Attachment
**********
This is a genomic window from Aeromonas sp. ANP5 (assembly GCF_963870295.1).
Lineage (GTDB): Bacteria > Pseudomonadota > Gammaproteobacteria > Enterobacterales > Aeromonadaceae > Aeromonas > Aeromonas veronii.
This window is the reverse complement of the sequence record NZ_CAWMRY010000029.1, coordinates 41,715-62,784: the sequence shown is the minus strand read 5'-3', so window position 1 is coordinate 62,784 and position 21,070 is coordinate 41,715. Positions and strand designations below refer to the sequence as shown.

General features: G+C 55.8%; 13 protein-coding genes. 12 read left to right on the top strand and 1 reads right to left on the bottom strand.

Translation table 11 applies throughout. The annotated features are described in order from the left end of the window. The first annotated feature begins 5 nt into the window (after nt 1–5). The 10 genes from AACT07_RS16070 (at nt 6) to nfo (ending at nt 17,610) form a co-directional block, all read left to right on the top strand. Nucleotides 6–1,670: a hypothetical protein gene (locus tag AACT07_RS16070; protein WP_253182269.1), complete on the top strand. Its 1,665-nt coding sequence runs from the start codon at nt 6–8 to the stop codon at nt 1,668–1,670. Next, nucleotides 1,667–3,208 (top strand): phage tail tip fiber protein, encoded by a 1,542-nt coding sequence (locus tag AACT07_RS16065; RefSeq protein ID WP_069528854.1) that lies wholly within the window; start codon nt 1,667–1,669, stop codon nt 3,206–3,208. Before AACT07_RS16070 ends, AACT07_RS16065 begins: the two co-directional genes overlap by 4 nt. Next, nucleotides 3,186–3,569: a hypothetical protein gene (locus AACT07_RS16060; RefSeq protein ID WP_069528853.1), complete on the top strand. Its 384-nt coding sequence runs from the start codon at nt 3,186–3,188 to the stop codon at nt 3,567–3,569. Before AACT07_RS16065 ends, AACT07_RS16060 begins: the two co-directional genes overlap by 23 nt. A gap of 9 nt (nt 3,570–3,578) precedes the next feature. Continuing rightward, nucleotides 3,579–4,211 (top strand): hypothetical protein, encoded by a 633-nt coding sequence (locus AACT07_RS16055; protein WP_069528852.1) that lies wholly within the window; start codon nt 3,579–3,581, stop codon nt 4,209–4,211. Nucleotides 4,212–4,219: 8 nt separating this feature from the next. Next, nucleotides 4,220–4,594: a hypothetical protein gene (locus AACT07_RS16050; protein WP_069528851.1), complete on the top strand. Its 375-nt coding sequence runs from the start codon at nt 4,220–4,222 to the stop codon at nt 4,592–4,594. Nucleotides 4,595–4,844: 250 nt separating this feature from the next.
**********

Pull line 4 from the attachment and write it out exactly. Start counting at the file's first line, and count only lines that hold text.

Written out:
General features: G+C 55.8%; 13 protein-coding genes. 12 read left to right on the top strand and 1 reads right to left on the bottom strand.